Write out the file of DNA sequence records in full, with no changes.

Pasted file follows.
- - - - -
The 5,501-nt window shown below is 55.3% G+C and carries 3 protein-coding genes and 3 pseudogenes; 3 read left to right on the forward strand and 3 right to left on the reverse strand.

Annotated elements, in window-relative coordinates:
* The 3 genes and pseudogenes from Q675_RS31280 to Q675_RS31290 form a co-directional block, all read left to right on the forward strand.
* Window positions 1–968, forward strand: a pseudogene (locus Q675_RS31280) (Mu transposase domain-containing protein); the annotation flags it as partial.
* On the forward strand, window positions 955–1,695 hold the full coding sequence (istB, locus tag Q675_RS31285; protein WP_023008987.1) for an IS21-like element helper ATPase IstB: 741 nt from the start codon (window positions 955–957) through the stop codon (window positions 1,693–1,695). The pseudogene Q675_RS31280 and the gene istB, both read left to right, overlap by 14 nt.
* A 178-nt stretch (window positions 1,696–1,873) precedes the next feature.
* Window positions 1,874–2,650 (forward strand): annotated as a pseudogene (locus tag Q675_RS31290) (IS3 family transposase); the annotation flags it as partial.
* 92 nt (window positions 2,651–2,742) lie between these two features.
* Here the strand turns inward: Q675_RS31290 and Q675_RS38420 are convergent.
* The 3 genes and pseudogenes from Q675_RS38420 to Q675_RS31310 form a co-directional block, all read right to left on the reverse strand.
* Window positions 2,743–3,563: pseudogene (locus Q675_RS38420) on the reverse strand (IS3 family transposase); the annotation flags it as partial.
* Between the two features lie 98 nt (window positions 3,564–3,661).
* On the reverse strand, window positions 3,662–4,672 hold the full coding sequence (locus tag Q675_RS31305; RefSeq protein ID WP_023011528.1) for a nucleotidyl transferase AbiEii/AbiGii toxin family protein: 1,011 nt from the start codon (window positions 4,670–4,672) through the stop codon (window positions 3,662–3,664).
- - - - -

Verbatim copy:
The 5,501-nt window shown below is 55.3% G+C and carries 3 protein-coding genes and 3 pseudogenes; 3 read left to right on the forward strand and 3 right to left on the reverse strand.

Annotated elements, in window-relative coordinates:
* The 3 genes and pseudogenes from Q675_RS31280 to Q675_RS31290 form a co-directional block, all read left to right on the forward strand.
* Window positions 1–968, forward strand: a pseudogene (locus Q675_RS31280) (Mu transposase domain-containing protein); the annotation flags it as partial.
* On the forward strand, window positions 955–1,695 hold the full coding sequence (istB, locus tag Q675_RS31285; protein WP_023008987.1) for an IS21-like element helper ATPase IstB: 741 nt from the start codon (window positions 955–957) through the stop codon (window positions 1,693–1,695). The pseudogene Q675_RS31280 and the gene istB, both read left to right, overlap by 14 nt.
* A 178-nt stretch (window positions 1,696–1,873) precedes the next feature.
* Window positions 1,874–2,650 (forward strand): annotated as a pseudogene (locus tag Q675_RS31290) (IS3 family transposase); the annotation flags it as partial.
* 92 nt (window positions 2,651–2,742) lie between these two features.
* Here the strand turns inward: Q675_RS31290 and Q675_RS38420 are convergent.
* The 3 genes and pseudogenes from Q675_RS38420 to Q675_RS31310 form a co-directional block, all read right to left on the reverse strand.
* Window positions 2,743–3,563: pseudogene (locus Q675_RS38420) on the reverse strand (IS3 family transposase); the annotation flags it as partial.
* Between the two features lie 98 nt (window positions 3,564–3,661).
* On the reverse strand, window positions 3,662–4,672 hold the full coding sequence (locus tag Q675_RS31305; RefSeq protein ID WP_023011528.1) for a nucleotidyl transferase AbiEii/AbiGii toxin family protein: 1,011 nt from the start codon (window positions 4,670–4,672) through the stop codon (window positions 3,662–3,664).